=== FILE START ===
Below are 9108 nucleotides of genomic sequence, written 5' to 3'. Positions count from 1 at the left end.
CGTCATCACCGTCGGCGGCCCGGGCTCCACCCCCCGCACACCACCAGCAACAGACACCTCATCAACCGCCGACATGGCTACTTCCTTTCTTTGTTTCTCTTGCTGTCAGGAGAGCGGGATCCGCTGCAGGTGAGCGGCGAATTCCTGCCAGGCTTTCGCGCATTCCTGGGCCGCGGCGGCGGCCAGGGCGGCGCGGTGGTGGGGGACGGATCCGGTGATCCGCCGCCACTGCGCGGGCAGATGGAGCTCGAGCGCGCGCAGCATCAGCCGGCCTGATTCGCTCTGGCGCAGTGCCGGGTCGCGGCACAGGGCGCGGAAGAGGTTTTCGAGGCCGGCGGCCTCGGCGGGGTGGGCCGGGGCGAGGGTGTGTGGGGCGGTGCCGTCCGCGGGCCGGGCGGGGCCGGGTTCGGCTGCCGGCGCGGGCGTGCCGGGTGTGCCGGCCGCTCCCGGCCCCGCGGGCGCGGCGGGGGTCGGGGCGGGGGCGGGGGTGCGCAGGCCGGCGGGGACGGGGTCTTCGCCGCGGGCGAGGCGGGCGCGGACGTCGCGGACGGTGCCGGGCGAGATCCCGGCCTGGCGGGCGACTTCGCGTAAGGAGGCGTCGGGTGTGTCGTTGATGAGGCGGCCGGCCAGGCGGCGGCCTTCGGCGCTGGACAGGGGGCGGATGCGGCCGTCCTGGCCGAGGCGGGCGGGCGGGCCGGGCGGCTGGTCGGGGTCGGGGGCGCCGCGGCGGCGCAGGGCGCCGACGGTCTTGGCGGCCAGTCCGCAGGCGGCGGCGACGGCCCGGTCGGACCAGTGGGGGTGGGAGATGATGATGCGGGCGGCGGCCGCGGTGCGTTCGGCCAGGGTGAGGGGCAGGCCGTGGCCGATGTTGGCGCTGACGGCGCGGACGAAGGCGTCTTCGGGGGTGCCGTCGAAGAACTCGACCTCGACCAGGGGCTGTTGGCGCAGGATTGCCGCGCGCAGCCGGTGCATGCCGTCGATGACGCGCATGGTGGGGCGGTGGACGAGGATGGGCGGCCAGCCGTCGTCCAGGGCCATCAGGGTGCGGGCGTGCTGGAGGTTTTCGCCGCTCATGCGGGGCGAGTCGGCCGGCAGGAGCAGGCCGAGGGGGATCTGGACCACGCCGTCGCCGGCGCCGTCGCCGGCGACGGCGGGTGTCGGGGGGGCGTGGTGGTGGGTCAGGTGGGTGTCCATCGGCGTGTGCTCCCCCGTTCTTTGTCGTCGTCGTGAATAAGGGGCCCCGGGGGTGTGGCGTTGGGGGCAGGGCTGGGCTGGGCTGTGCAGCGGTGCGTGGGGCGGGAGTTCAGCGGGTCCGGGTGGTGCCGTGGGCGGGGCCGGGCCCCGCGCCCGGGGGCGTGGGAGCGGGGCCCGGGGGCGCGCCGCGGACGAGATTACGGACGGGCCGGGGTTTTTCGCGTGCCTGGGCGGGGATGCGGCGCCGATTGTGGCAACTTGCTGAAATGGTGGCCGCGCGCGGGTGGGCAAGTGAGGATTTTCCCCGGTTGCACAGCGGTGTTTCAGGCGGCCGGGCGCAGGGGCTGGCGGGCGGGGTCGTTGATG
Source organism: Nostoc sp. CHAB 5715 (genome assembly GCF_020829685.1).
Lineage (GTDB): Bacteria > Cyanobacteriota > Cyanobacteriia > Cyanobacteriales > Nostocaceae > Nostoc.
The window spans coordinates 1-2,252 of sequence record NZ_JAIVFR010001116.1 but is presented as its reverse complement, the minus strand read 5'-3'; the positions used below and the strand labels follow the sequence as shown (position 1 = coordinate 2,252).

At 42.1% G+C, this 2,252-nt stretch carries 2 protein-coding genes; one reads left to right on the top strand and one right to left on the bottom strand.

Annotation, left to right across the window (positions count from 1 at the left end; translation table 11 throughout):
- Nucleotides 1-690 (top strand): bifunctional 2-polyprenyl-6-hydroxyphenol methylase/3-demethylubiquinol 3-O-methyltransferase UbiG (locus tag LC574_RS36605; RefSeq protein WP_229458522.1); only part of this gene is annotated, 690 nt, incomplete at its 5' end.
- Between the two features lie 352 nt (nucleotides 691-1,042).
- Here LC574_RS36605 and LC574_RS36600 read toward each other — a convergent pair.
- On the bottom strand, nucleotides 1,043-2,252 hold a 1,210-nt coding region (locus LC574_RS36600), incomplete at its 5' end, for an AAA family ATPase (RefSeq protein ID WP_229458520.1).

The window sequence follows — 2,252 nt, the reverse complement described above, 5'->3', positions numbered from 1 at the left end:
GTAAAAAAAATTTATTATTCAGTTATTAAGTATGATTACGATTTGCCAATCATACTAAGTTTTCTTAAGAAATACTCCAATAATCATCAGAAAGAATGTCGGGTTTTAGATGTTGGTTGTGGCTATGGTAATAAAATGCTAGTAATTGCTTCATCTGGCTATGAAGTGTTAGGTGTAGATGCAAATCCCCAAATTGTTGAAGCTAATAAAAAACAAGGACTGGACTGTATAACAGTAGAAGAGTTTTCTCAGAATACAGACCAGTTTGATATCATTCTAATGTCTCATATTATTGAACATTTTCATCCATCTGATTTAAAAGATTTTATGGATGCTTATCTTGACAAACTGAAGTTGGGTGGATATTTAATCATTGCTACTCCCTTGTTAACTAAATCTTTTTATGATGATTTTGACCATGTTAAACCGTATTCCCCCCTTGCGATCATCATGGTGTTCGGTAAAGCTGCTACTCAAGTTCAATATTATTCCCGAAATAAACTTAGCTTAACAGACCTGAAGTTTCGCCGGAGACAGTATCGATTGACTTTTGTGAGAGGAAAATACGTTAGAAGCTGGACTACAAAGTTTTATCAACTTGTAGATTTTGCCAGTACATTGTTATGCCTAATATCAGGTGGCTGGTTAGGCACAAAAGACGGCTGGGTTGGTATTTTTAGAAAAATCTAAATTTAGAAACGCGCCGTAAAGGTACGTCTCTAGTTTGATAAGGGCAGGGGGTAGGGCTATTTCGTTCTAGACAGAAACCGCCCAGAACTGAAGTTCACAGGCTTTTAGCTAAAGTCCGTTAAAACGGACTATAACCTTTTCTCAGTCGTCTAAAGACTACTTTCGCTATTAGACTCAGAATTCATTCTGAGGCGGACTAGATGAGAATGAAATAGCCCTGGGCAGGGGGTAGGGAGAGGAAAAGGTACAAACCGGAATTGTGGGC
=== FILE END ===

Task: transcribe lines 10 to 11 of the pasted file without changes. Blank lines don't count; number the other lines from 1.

- Here LC574_RS36605 and LC574_RS36600 read toward each other — a convergent pair.
- On the bottom strand, nucleotides 1,043-2,252 hold a 1,210-nt coding region (locus LC574_RS36600), incomplete at its 5' end, for an AAA family ATPase (RefSeq protein ID WP_229458520.1).